I’ve come to realise that for Mrs Wow, she often doesn’t even see the person involved because it’s all about the event that has upset her. Unfortunately, people are always in the way, so she ends up offending them. It has been a challenging learning process for her. 

I don’t claim to completely understand what goes on in Mrs Wow’s brain. It’s definitely still work in progress. I just tell myself that Aspies are wired differently, not defectively. So if she says she is not angry with me but at the situation, I tell myself not to take it personally.

I just tell myself that Aspies are wired differently, not defectively.

In practice, I must admit that it’s easier said than done. We sometimes can’t help but get caught up in the emotions and things escalate beyond control. The good news is, it seldom gets out of hand these days as we both try to regulate our emotions.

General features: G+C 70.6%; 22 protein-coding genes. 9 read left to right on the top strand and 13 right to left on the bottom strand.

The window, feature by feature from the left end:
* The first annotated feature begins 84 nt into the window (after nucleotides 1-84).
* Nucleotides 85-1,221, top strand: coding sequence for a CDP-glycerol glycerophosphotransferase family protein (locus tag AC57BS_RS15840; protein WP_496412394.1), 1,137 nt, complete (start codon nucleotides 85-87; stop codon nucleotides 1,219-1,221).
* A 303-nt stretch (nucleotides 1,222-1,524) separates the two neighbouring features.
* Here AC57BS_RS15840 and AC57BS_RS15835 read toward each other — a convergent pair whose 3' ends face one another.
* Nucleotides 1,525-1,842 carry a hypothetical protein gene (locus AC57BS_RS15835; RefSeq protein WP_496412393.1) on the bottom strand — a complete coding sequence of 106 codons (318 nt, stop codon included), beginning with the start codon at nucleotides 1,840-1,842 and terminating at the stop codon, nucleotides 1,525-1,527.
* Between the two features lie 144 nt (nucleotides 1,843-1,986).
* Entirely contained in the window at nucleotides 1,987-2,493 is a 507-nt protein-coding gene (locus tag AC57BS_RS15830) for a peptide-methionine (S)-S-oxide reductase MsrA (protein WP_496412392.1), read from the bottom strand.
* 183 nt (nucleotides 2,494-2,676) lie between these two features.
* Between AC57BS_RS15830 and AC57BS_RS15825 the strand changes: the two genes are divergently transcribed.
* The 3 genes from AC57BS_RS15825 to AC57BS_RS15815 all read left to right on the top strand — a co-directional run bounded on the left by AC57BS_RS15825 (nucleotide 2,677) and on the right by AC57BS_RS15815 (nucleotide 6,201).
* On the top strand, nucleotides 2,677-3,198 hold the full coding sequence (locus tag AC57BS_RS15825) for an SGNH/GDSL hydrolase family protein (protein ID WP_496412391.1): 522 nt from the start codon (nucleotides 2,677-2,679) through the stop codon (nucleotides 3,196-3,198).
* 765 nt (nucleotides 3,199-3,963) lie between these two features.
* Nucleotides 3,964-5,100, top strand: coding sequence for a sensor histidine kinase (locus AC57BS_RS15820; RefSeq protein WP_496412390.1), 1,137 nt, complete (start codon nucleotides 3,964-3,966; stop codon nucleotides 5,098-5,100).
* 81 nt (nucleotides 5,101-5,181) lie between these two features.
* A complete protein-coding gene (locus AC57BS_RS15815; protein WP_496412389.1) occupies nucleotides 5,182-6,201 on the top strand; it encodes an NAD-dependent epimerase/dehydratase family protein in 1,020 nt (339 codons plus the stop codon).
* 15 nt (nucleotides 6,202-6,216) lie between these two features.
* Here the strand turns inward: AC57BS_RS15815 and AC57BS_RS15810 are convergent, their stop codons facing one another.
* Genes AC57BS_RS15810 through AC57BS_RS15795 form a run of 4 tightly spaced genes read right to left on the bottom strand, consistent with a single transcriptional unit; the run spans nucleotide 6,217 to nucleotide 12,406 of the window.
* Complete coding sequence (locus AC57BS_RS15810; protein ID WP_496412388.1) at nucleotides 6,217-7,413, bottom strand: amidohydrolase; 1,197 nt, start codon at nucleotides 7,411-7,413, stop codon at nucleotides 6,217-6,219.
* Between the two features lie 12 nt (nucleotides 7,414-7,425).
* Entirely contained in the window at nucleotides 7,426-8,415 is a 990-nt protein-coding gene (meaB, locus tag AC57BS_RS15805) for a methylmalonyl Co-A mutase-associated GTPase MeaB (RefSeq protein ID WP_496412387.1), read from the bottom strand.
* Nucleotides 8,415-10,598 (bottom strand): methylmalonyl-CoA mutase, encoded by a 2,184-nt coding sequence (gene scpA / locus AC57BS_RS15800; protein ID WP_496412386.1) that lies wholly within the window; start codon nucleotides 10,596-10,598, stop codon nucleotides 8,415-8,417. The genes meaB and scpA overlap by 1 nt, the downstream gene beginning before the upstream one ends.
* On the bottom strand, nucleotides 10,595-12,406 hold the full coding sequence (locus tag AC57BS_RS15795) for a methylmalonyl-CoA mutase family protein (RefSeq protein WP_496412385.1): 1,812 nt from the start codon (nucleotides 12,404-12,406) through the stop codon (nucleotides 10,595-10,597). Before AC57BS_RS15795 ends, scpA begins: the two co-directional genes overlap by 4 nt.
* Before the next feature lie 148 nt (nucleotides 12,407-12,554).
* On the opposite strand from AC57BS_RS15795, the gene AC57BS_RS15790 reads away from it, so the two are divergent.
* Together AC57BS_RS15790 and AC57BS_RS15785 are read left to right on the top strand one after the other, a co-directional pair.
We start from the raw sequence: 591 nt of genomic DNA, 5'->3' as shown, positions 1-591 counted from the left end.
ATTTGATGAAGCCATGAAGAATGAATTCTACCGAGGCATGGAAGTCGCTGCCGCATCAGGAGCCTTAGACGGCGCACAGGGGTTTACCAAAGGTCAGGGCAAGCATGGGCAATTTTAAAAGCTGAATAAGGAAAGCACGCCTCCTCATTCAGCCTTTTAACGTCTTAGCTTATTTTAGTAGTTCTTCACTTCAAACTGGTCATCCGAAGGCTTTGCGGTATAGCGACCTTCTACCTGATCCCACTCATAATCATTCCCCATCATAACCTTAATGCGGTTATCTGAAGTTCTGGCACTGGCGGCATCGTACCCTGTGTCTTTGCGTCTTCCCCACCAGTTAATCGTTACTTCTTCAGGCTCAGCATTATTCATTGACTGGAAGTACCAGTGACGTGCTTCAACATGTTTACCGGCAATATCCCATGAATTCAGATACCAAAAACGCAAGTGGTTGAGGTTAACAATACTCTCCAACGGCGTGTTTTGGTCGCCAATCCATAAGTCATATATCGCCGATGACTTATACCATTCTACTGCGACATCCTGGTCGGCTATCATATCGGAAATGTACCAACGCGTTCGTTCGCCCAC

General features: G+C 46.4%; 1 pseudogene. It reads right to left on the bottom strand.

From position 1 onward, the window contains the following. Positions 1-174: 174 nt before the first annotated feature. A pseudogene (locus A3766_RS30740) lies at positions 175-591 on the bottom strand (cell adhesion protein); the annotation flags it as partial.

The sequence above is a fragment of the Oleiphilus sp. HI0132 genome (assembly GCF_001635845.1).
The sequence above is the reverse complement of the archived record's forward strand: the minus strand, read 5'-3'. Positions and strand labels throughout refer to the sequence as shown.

Wrapping up, no matter what, it always takes two hands to clap. Besides me trying to understand an Aspie like Mrs Wow, on the flip side, Mrs Wow is also trying her best to understand an NT like me.

Aspie spouse or not, in any marriage, it’s not just about understanding each other, but also getting to know ourselves better. This way, a couple inevitably grows together and stays together. 

Meme: a pair of huskies - and they lived happily ever after...

Just my two cents’ worth.

You must read Mrs Wow’s article I Have Asperger’s Syndrome. Don’t Hate Me. if you haven’t done so. It will give you further insight into ASD.

Mr Wow

Mr Wow is a self-professed whisky aficionado. He became debt-free in 2018, achieved financial independence in 2019, and retired in 2020 at the age of 45. Since then, he has been busy blogging and enjoying life with Mrs Wow. His investment motto is ‘Never put money in anything you don’t understand.